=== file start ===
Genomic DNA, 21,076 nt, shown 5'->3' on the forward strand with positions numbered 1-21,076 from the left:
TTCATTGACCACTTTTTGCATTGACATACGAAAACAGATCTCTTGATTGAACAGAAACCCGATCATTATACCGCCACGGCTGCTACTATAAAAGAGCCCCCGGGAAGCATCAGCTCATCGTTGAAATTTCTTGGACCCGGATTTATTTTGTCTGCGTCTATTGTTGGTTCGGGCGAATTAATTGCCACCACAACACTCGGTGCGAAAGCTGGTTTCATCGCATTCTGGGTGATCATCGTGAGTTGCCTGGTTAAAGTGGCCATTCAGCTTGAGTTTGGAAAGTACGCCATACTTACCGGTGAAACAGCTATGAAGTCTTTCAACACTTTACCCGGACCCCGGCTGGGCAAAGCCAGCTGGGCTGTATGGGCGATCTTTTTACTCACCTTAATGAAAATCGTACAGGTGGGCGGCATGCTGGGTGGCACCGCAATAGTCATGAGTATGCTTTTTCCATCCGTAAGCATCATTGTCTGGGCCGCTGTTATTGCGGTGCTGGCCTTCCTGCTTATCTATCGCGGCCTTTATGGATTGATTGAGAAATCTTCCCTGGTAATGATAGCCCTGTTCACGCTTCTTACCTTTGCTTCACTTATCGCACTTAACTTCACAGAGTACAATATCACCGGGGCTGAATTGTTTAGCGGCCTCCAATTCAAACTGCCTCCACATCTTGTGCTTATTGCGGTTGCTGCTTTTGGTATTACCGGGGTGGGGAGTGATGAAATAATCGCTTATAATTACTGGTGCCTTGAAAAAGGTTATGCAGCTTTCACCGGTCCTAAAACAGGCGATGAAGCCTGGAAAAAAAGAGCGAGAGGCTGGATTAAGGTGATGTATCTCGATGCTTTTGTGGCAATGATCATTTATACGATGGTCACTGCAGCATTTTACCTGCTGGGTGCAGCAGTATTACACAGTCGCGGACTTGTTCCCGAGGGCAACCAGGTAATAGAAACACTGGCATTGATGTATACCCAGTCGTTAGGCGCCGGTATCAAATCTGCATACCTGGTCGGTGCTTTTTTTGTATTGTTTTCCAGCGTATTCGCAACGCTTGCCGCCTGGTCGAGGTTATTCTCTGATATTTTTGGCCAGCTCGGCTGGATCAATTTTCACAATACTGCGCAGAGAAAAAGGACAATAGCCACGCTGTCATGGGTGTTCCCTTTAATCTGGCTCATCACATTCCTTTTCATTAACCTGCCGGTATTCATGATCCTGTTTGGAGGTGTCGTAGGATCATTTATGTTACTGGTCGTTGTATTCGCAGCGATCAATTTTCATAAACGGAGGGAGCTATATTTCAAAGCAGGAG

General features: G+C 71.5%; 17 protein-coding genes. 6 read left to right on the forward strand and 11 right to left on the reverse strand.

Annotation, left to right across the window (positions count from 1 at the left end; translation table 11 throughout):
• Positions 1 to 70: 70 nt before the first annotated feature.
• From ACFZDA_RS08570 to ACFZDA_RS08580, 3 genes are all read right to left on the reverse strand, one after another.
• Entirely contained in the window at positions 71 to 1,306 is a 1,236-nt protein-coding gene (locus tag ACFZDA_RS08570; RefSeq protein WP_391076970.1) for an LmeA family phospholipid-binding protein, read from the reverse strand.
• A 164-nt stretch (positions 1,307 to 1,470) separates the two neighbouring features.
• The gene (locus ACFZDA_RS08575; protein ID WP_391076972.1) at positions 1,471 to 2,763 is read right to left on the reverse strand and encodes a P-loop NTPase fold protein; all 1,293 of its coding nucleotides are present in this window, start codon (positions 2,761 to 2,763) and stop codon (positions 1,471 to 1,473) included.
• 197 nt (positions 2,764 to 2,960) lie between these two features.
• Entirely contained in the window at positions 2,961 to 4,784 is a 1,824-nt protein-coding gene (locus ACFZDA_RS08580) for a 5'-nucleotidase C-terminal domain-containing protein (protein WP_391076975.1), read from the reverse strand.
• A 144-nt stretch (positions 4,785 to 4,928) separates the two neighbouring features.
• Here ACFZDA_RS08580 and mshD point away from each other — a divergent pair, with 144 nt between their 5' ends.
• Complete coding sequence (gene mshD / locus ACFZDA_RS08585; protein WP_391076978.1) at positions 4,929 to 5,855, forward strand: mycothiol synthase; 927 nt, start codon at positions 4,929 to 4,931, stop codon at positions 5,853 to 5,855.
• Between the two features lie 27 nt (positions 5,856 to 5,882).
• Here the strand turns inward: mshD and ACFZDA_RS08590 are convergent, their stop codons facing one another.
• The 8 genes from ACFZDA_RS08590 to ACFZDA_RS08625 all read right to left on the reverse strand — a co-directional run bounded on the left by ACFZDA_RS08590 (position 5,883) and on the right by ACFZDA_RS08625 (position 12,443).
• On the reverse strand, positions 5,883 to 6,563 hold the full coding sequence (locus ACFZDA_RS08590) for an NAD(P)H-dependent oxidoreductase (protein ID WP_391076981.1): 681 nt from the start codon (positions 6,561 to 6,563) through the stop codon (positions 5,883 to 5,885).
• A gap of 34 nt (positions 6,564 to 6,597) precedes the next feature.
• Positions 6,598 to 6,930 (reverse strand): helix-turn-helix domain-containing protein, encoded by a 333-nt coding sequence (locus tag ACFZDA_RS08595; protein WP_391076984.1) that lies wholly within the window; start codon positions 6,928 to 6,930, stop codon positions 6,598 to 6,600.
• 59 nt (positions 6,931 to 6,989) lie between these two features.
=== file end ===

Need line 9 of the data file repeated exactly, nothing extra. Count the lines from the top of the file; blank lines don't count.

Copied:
• The gene (locus ACFZDA_RS08575; protein ID WP_391076972.1) at positions 1,471 to 2,763 is read right to left on the reverse strand and encodes a P-loop NTPase fold protein; all 1,293 of its coding nucleotides are present in this window, start codon (positions 2,761 to 2,763) and stop codon (positions 1,471 to 1,473) included.